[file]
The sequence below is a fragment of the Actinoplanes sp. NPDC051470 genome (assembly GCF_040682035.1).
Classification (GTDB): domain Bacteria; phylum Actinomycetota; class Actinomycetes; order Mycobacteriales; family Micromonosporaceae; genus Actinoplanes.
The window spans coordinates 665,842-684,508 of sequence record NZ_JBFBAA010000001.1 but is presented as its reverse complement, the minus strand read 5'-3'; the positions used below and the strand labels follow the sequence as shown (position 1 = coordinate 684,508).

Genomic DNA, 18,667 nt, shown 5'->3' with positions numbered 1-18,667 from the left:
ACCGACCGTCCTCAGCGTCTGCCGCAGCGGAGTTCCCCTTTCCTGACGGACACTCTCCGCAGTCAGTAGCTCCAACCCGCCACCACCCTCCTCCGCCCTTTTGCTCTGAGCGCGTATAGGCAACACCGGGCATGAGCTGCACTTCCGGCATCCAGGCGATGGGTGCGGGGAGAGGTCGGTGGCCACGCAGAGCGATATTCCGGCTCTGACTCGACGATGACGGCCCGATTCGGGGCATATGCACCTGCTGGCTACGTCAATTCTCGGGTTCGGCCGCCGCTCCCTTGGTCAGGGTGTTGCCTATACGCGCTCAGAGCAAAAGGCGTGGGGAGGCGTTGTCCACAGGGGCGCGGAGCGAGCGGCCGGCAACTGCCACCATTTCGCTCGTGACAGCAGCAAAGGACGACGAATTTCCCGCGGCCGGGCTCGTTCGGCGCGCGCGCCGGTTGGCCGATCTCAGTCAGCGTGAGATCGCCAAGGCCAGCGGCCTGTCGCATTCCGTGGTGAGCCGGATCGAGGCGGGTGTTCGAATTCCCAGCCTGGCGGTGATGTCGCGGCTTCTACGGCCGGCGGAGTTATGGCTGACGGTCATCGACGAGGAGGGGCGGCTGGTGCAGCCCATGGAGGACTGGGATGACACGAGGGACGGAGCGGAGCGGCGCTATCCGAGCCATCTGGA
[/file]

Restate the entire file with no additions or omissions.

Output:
The sequence below is a fragment of the Actinoplanes sp. NPDC051470 genome (assembly GCF_040682035.1).
Classification (GTDB): domain Bacteria; phylum Actinomycetota; class Actinomycetes; order Mycobacteriales; family Micromonosporaceae; genus Actinoplanes.
The window spans coordinates 665,842-684,508 of sequence record NZ_JBFBAA010000001.1 but is presented as its reverse complement, the minus strand read 5'-3'; the positions used below and the strand labels follow the sequence as shown (position 1 = coordinate 684,508).

Genomic DNA, 18,667 nt, shown 5'->3' with positions numbered 1-18,667 from the left:
ACCGACCGTCCTCAGCGTCTGCCGCAGCGGAGTTCCCCTTTCCTGACGGACACTCTCCGCAGTCAGTAGCTCCAACCCGCCACCACCCTCCTCCGCCCTTTTGCTCTGAGCGCGTATAGGCAACACCGGGCATGAGCTGCACTTCCGGCATCCAGGCGATGGGTGCGGGGAGAGGTCGGTGGCCACGCAGAGCGATATTCCGGCTCTGACTCGACGATGACGGCCCGATTCGGGGCATATGCACCTGCTGGCTACGTCAATTCTCGGGTTCGGCCGCCGCTCCCTTGGTCAGGGTGTTGCCTATACGCGCTCAGAGCAAAAGGCGTGGGGAGGCGTTGTCCACAGGGGCGCGGAGCGAGCGGCCGGCAACTGCCACCATTTCGCTCGTGACAGCAGCAAAGGACGACGAATTTCCCGCGGCCGGGCTCGTTCGGCGCGCGCGCCGGTTGGCCGATCTCAGTCAGCGTGAGATCGCCAAGGCCAGCGGCCTGTCGCATTCCGTGGTGAGCCGGATCGAGGCGGGTGTTCGAATTCCCAGCCTGGCGGTGATGTCGCGGCTTCTACGGCCGGCGGAGTTATGGCTGACGGTCATCGACGAGGAGGGGCGGCTGGTGCAGCCCATGGAGGACTGGGATGACACGAGGGACGGAGCGGAGCGGCGCTATCCGAGCCATCTGGA